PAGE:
|Profit and loss account 2002|
|Subscriptions amount to||33'525.00 CHF|
|The Committee decided to contribute 10 CHF per member
of GAC to the Staff Association, i.e.
|2003 provisional budget|
|The provisional budget for 2003 amounts to||41'000.00 CHF|
The minutes of the General Assembly of 30 April 2003 give details of the budget.
Robert JACOB, Stephan PICHLER
Most pension fund members are aware of the Permanences, which express solidarity with retired staff and with those preparing for retirement, who are welcome to come to discuss any problems where we may help. We are most attentive at these confidential interviews and try always to find a reply or to indicate a way forward.
Since the May 2002 General Assembly, we have held 9 Permanences and welcomed 45 visitors.
Almost always the problems concern fiscal matters - the CRDS/CSG or the reimbursement of medical expenses.
We may remind you that the Permanences are held on the first Tuesday of each month (January, July and August excepted) from 14 h to 17 h, in the Staff Association conference room (opposite the Coop cafeteria). These are not public meetings, but interviews held in strict privacy and confidentiality.
Finally, with or without a particular problem, we are always happy to receive your visit. We wish you a very good summer.
Françoise BEETSCHEN-BUTTAY, Mario CESELLI, Jean-Pierre DAUVERGNE
We have learned with regret of the deaths of our former colleagues given below:
|Mario ALLIEVI||ex-SB||3 December 2002|
|Renée COLLET||ex-ECP||7 December 2002|
|Odd Philip NICOLAYSEN||ex-DD||26 December 2002|
|Alan DAVIS||ex-ST||5 February 2003|
|Heinz RODE||ex-PE||24 February 2003|
|Michel FERRAT||ex-EP||3 March 2003|
|Rolf HAGEDORN||ex-TH||9 March 2003|
|Edouard CHEVALIER||ex-AT||10 March 2003|
|Charles PEYROU||ex-EF||6 April 2003|
|Leo SCHERRER||ex-EF||7 April 2003|
|Jacques DAVID||ex-EP||8 May 2003|
|Onofrio MENDOLA||ex-EP||16 May 2003|
|Rolland DUMOUCHEL||ex-SPS||18 May 2003|
|Antoine MAGOURIOTIS||ex-EF||31 May 2003|
|Floris VRIENS||ex-LEP||2 June 2003|
|Ernest ZIMMERMANN||ex-ST||8 June 2003|
|Lucien MONTANET||ex-EP||19 June 2003|
|Massimo ROSSELLI||ex-SPS||21 June 2003|
|Pietro CHIARI||ex-EF||28 June 2003|
and of the death of other beneficiaries of the Pension Fund:
|Yvonne CAILL||veuve de René, ex-SB||8 January 2003|
|Renée FAMY||veuve de Roger, ex-EP||21 January 2003|
|Lillian BALL||veuve de Thomas, ex-EF||13 February 2003|
|Francine BEAUMONT||veuve de Michel, ex-EF||3 March 2003|
|Jeanne THOUVENEL||veuve de Fernand, ex-FI||25 April 2003|
|Juliette PRODON||veuve de Gilbert, ex-PPE||12 May 2003|
|Liliane BLASER||veuve de Jean-Paul, ex-FI||28 June 2003|
On behalf of all members of GAC, the Committee sends its sincerest sympathy to the bereaved families.
Note: At the time of writing this article, the new statutes of both the Staff Association and GAC were available only in French; official English translations did not exist. Quotations in English in the following should be considered as unofficial translations for the purpose of this Bulletin.)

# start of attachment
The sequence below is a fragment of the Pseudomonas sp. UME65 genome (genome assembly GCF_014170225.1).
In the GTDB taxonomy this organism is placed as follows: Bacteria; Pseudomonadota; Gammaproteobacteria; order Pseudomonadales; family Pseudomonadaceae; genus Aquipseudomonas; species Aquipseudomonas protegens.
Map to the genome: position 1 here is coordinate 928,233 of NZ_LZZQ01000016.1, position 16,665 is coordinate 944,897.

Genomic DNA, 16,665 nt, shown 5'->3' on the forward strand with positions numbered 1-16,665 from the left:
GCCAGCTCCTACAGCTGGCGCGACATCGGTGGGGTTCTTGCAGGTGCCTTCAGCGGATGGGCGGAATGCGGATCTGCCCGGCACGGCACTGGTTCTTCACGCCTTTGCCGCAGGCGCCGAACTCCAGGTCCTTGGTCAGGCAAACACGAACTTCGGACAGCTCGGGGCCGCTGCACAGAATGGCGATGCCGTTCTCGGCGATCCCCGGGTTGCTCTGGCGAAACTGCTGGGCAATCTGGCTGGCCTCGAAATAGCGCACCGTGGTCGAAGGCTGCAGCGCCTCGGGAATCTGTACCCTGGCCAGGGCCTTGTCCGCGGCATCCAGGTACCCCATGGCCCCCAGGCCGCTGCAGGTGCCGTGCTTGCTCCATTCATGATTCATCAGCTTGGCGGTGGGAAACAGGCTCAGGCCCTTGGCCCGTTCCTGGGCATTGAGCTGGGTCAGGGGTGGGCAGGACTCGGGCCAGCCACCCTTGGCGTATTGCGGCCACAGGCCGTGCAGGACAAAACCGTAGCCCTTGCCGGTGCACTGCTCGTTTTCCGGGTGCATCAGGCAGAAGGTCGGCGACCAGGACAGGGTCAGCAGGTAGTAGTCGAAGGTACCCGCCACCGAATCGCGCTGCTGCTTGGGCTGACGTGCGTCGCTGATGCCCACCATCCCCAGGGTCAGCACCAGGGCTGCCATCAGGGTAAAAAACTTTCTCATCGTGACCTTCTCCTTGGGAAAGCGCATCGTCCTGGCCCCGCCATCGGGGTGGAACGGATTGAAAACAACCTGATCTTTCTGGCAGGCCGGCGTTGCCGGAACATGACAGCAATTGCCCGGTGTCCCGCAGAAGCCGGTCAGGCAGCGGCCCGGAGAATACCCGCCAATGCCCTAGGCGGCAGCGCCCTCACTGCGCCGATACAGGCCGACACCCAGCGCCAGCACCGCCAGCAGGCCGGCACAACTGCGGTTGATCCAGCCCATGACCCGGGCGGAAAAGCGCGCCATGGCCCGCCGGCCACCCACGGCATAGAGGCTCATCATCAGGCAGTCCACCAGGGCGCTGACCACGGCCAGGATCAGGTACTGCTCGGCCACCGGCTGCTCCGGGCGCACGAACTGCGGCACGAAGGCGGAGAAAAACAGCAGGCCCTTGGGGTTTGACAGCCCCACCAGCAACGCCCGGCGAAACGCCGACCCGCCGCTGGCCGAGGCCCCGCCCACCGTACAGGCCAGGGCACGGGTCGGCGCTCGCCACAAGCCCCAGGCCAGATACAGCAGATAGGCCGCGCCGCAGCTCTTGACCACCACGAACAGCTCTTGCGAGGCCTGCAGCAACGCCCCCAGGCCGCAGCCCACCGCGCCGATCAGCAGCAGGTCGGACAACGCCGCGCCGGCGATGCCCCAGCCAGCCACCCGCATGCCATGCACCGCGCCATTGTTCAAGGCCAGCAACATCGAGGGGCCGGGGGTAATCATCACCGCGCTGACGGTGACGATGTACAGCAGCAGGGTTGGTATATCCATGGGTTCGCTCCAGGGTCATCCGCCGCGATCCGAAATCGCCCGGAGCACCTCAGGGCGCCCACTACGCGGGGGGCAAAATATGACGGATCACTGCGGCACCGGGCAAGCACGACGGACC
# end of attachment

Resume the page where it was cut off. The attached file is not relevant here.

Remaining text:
You will have recently received by post the new Statutes of the CERN Pensioners' Association, dated May 2003, along with a few explanatory words. The GAC Committee has undertaken this meticulous administrative task following the total review of the statutes of the Staff Association, approved by the General Assembly of 20 November 2002, and which came into force 1 January 2003. This long document contains 11 articles specifically concerning the status of retired persons within the Staff Association, on their representation by the GAC Committee through 9 delegates at the Staff Council meetings, and on the methods of their selection. The Staff Council is the supreme representative organ of staff and pensioners (Art. V.1.1 of the Staff Association statutes). This formal integration of GAC within the Staff Association requires a revision of our statutes to ensure total compatibility between the two documents, and that the respective elections take place at the same time. The GAC statutes presented below have been approved by the Staff Council.
Extracts form the statutes are written like this.
The Association exists to «safeguard the rights and defend the interests of the families of the CERN staff and those of the beneficiaries of the CERN pension fund.» To achieve this end, the Association uses «the setting up within itself of a CERN Pensioners' Association (GAC).» ...«Retired members pay a collective membership fee via GAC.» ...«Membership status of a retired member ceases when GAC membership ceases.»
«The members of the Staff Council are the Delegates of the staff...81 in total, ... and the Delegates of the pensioners, ...9 in total.»..«The delegates of the pensioners are elected according to the rules set up by GAC.» ....«Resignation, exclusion and replacement of the delegates of the pensioners follow GAC rulings.» The mandate of these delegates lasts for two years, from 1 January to 31 December of the year following. Yearly elections renew about half of the Delegates, who are eligible for re-election.